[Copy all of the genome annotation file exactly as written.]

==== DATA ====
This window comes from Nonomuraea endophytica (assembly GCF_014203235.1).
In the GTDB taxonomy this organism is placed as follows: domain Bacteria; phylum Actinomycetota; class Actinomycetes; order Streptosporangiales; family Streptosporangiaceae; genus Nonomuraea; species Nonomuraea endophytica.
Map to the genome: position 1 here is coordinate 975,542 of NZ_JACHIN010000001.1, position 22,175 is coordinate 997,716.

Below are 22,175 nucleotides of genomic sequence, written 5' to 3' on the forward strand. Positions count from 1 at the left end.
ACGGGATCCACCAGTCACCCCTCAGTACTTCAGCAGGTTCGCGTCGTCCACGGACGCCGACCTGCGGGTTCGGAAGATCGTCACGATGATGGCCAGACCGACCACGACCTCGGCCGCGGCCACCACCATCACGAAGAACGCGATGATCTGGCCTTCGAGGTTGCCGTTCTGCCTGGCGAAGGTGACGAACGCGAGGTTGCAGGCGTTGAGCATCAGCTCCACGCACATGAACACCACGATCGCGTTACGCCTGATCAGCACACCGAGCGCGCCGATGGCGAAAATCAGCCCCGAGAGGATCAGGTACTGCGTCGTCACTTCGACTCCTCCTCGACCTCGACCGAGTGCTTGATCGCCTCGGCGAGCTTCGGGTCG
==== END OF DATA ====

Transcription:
This window comes from Nonomuraea endophytica (assembly GCF_014203235.1).
In the GTDB taxonomy this organism is placed as follows: domain Bacteria; phylum Actinomycetota; class Actinomycetes; order Streptosporangiales; family Streptosporangiaceae; genus Nonomuraea; species Nonomuraea endophytica.
Map to the genome: position 1 here is coordinate 975,542 of NZ_JACHIN010000001.1, position 22,175 is coordinate 997,716.

Below are 22,175 nucleotides of genomic sequence, written 5' to 3' on the forward strand. Positions count from 1 at the left end.
ACGGGATCCACCAGTCACCCCTCAGTACTTCAGCAGGTTCGCGTCGTCCACGGACGCCGACCTGCGGGTTCGGAAGATCGTCACGATGATGGCCAGACCGACCACGACCTCGGCCGCGGCCACCACCATCACGAAGAACGCGATGATCTGGCCTTCGAGGTTGCCGTTCTGCCTGGCGAAGGTGACGAACGCGAGGTTGCAGGCGTTGAGCATCAGCTCCACGCACATGAACACCACGATCGCGTTACGCCTGATCAGCACACCGAGCGCGCCGATGGCGAAAATCAGCCCCGAGAGGATCAGGTACTGCGTCGTCACTTCGACTCCTCCTCGACCTCGACCGAGTGCTTGATCGCCTCGGCGAGCTTCGGGTCG